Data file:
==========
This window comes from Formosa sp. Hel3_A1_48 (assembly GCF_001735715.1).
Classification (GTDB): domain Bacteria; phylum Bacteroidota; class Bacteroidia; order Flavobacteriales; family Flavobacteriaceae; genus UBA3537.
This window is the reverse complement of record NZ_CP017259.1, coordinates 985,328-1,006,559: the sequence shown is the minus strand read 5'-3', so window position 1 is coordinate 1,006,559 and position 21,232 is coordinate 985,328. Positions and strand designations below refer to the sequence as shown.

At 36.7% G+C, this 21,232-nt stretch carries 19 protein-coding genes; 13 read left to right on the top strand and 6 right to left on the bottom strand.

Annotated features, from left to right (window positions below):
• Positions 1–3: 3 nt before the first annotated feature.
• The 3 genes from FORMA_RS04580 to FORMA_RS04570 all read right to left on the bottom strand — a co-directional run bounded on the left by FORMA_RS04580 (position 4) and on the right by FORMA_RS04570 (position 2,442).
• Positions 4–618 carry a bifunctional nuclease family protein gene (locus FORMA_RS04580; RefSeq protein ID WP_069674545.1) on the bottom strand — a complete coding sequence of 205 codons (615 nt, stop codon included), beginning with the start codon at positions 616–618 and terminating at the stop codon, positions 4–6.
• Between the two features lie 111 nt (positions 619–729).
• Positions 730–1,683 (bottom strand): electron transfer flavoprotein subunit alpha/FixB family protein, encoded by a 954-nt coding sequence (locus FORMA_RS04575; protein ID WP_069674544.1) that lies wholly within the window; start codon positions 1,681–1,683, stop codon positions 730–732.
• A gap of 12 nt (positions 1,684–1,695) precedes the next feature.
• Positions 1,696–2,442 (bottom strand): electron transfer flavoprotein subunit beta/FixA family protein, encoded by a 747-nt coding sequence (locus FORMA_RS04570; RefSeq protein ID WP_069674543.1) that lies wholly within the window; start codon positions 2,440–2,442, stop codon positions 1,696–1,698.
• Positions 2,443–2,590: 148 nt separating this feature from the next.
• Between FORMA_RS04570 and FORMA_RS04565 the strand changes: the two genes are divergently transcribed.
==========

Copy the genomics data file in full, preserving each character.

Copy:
This window comes from Formosa sp. Hel3_A1_48 (assembly GCF_001735715.1).
Classification (GTDB): domain Bacteria; phylum Bacteroidota; class Bacteroidia; order Flavobacteriales; family Flavobacteriaceae; genus UBA3537.
This window is the reverse complement of record NZ_CP017259.1, coordinates 985,328-1,006,559: the sequence shown is the minus strand read 5'-3', so window position 1 is coordinate 1,006,559 and position 21,232 is coordinate 985,328. Positions and strand designations below refer to the sequence as shown.

At 36.7% G+C, this 21,232-nt stretch carries 19 protein-coding genes; 13 read left to right on the top strand and 6 right to left on the bottom strand.

Annotated features, from left to right (window positions below):
• Positions 1–3: 3 nt before the first annotated feature.
• The 3 genes from FORMA_RS04580 to FORMA_RS04570 all read right to left on the bottom strand — a co-directional run bounded on the left by FORMA_RS04580 (position 4) and on the right by FORMA_RS04570 (position 2,442).
• Positions 4–618 carry a bifunctional nuclease family protein gene (locus FORMA_RS04580; RefSeq protein ID WP_069674545.1) on the bottom strand — a complete coding sequence of 205 codons (615 nt, stop codon included), beginning with the start codon at positions 616–618 and terminating at the stop codon, positions 4–6.
• Between the two features lie 111 nt (positions 619–729).
• Positions 730–1,683 (bottom strand): electron transfer flavoprotein subunit alpha/FixB family protein, encoded by a 954-nt coding sequence (locus FORMA_RS04575; protein ID WP_069674544.1) that lies wholly within the window; start codon positions 1,681–1,683, stop codon positions 730–732.
• A gap of 12 nt (positions 1,684–1,695) precedes the next feature.
• Positions 1,696–2,442 (bottom strand): electron transfer flavoprotein subunit beta/FixA family protein, encoded by a 747-nt coding sequence (locus FORMA_RS04570; RefSeq protein ID WP_069674543.1) that lies wholly within the window; start codon positions 2,440–2,442, stop codon positions 1,696–1,698.
• Positions 2,443–2,590: 148 nt separating this feature from the next.
• Between FORMA_RS04570 and FORMA_RS04565 the strand changes: the two genes are divergently transcribed.